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Old August 28th, 2010, 18:57   #21
Moderator at Large
Join Date: Jun 1999
Location: Brampton, Ontario, Canada

Are you talking about the inlet tube for the turbo compressor?

This tube must inherently neck down to the same diameter as the turbo inlet, which is quite small. This inherently means that the absolute pressure will go down in accordance with the Bernoulli principle. Bernoulli pressure drops shouldn't be confused with frictional losses - but your simple manometer cannot tell the difference between the two. As long as the reduction in diameter is reasonably smooth and consistent, the reduction in pressure (because of the increase in velocity) will be in reasonable accordance with Bernoulli, and not greater than that because of frictional losses.

I know that for the Mk5 turbo inlet pipe, it doesn't look like one could do much to make it any better. I think the Mk4's had that "pancake" pipe going across the front of the engine to the turbo inlet. If there is a place where there is restriction in the system, that would be it. But still ... if the internal cross sectional area of that pancake is at least as much as the area of the turbo inlet itself, it probably isn't meaningful, because Bernoulli is going to dictate that the pressure is going to drop even more going into the turbo inlet anyway. I don't know how the cross sectional area of that pancake compares to the turbo inlet.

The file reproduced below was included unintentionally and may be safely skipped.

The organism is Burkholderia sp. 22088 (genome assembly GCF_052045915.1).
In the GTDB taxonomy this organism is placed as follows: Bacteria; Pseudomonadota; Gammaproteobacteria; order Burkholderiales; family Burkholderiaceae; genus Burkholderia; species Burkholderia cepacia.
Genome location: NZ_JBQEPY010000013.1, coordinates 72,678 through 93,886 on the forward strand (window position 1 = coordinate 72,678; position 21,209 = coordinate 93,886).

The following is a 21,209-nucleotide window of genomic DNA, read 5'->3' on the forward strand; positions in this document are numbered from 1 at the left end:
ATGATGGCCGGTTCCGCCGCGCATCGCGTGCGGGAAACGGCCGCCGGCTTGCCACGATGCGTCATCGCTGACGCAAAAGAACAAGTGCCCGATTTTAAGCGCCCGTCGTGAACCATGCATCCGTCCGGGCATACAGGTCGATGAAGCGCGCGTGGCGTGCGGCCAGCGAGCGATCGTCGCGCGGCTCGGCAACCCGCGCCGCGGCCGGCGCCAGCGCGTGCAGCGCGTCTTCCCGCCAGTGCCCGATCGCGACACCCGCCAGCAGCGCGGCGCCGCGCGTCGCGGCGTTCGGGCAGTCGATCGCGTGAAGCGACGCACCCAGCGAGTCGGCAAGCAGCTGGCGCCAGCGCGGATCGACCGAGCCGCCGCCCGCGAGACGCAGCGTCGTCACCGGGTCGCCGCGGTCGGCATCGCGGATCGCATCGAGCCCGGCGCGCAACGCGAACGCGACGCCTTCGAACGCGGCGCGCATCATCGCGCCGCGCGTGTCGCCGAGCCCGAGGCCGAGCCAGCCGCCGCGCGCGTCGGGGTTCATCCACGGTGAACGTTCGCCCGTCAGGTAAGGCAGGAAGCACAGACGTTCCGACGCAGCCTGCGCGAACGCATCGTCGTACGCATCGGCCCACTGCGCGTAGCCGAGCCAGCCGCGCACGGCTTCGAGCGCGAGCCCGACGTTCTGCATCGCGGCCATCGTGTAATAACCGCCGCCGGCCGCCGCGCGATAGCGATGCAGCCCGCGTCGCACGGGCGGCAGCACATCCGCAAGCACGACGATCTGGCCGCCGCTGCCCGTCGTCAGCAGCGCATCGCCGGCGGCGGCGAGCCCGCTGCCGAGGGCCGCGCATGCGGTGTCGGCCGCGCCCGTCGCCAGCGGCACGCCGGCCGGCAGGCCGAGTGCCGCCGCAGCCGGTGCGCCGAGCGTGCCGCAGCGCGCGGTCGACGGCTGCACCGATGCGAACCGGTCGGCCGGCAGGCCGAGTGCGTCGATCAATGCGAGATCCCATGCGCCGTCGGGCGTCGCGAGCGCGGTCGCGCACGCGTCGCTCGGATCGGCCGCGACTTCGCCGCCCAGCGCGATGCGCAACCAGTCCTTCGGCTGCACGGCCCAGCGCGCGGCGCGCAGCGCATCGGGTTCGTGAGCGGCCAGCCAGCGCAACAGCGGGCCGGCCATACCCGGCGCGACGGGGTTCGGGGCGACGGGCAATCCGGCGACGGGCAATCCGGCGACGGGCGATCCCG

Brian P.
formerly ... 2006 Jetta TDI 5-sp, Spice Red, Unitronics stage 1, 0.681 5th gear.
and before that ... 1996 Passat TDI, Silk Blue
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